The report of the Royal Agricultural Society states the advantages connected with this mode of preparing flax, to be the following:
"That by the new process flax is rendered capable of being spun, either in whole or in part, on any existing spinning machinery.
“That the fibre to be mixed with cotton, or spun alone on cotton machinery, is so completely assimilated in its character to that of cotton, that it is capable of receiving the same rich opaque color that characterizes all dyed cotton; and, consequently, any cloth made from flax cotton yarn can be readily printed, dyed, or bleached by the ordinary cotton process.
"That flax fibre can be always produced with profit to the British grower at a less price than cotton can be imported into this country with profit to the foreign producer.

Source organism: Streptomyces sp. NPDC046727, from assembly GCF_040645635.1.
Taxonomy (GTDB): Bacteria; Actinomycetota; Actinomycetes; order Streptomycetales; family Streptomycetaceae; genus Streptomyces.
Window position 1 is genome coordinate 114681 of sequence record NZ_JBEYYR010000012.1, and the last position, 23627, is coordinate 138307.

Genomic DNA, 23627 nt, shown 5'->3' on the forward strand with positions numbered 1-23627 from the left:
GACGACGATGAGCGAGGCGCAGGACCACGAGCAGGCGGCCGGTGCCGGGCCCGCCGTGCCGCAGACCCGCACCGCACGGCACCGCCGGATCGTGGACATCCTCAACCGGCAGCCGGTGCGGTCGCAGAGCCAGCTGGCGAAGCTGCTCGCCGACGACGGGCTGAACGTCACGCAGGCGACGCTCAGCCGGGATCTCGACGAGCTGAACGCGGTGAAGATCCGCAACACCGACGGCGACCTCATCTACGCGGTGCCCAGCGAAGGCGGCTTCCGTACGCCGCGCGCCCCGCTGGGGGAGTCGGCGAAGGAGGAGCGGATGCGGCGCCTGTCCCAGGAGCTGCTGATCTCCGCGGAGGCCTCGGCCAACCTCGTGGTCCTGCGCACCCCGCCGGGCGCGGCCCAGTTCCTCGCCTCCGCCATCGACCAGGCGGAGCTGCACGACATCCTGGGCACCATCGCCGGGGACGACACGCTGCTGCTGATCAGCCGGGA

"That, as a consequence of this advantage, the manufacturers of this country will be less dependent on the fluctuations of the cotton crop for a supply of the raw material, and a more regular employment will be given to the manufacturing population.
"That with respect to the advantages of being able to spin flax, in combination with wool, on the existing woollen machinery, the first is, that the flax prepared by M. Claussen is capable of being 'scribbled,'
'spun,' 'woven,' and 'milled,' in all respects as if it were entirely wool, having an advantage in this respect over cotton, which has not the slightest milling properties. On the contrary, the flax fibre is capable of being even made into common felt hats with or without an admixture of wool. To such an extent has the milling property of flax been proved, that the sample of cloth exhibited had been woven 54 inches wide, and milled up to 28 inches wide.
"That the flax fibre will not, under any circumstances, when prepared for spinning with wool, cost more than from 6d. to 8d. per pound; while the wool with which it may be mixed will cost from 2s. to 4s. per pound; consequently, reducing the price of cloth produced from this mixture 25 or 30 per cent. below the present prices of cloth made wholly from wool, and being of equal if not greater durability.